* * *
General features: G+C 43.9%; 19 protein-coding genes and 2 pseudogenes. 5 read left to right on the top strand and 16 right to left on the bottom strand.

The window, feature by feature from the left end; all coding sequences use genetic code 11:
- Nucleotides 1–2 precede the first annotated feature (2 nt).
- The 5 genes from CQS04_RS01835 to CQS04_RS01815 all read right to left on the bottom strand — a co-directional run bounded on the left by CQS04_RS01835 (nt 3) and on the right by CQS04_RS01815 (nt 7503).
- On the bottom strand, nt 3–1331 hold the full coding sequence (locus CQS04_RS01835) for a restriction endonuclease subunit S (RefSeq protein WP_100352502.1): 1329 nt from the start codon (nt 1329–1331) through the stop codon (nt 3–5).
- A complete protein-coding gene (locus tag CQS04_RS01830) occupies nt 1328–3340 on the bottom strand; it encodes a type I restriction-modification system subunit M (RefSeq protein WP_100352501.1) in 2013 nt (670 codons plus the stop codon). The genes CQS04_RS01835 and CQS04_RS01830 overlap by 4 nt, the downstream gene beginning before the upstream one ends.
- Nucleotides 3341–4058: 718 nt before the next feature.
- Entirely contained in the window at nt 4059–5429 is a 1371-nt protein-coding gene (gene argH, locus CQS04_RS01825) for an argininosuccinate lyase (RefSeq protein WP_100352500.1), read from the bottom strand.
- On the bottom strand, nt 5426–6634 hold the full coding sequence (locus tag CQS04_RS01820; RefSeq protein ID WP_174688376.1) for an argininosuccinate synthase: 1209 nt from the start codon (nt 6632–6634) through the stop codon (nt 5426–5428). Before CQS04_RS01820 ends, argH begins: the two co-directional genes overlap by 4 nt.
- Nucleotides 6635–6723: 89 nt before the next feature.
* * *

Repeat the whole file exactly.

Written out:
General features: G+C 43.9%; 19 protein-coding genes and 2 pseudogenes. 5 read left to right on the top strand and 16 right to left on the bottom strand.

The window, feature by feature from the left end; all coding sequences use genetic code 11:
- Nucleotides 1–2 precede the first annotated feature (2 nt).
- The 5 genes from CQS04_RS01835 to CQS04_RS01815 all read right to left on the bottom strand — a co-directional run bounded on the left by CQS04_RS01835 (nt 3) and on the right by CQS04_RS01815 (nt 7503).
- On the bottom strand, nt 3–1331 hold the full coding sequence (locus CQS04_RS01835) for a restriction endonuclease subunit S (RefSeq protein WP_100352502.1): 1329 nt from the start codon (nt 1329–1331) through the stop codon (nt 3–5).
- A complete protein-coding gene (locus tag CQS04_RS01830) occupies nt 1328–3340 on the bottom strand; it encodes a type I restriction-modification system subunit M (RefSeq protein WP_100352501.1) in 2013 nt (670 codons plus the stop codon). The genes CQS04_RS01835 and CQS04_RS01830 overlap by 4 nt, the downstream gene beginning before the upstream one ends.
- Nucleotides 3341–4058: 718 nt before the next feature.
- Entirely contained in the window at nt 4059–5429 is a 1371-nt protein-coding gene (gene argH, locus CQS04_RS01825) for an argininosuccinate lyase (RefSeq protein WP_100352500.1), read from the bottom strand.
- On the bottom strand, nt 5426–6634 hold the full coding sequence (locus tag CQS04_RS01820; RefSeq protein ID WP_174688376.1) for an argininosuccinate synthase: 1209 nt from the start codon (nt 6632–6634) through the stop codon (nt 5426–5428). Before CQS04_RS01820 ends, argH begins: the two co-directional genes overlap by 4 nt.
- Nucleotides 6635–6723: 89 nt before the next feature.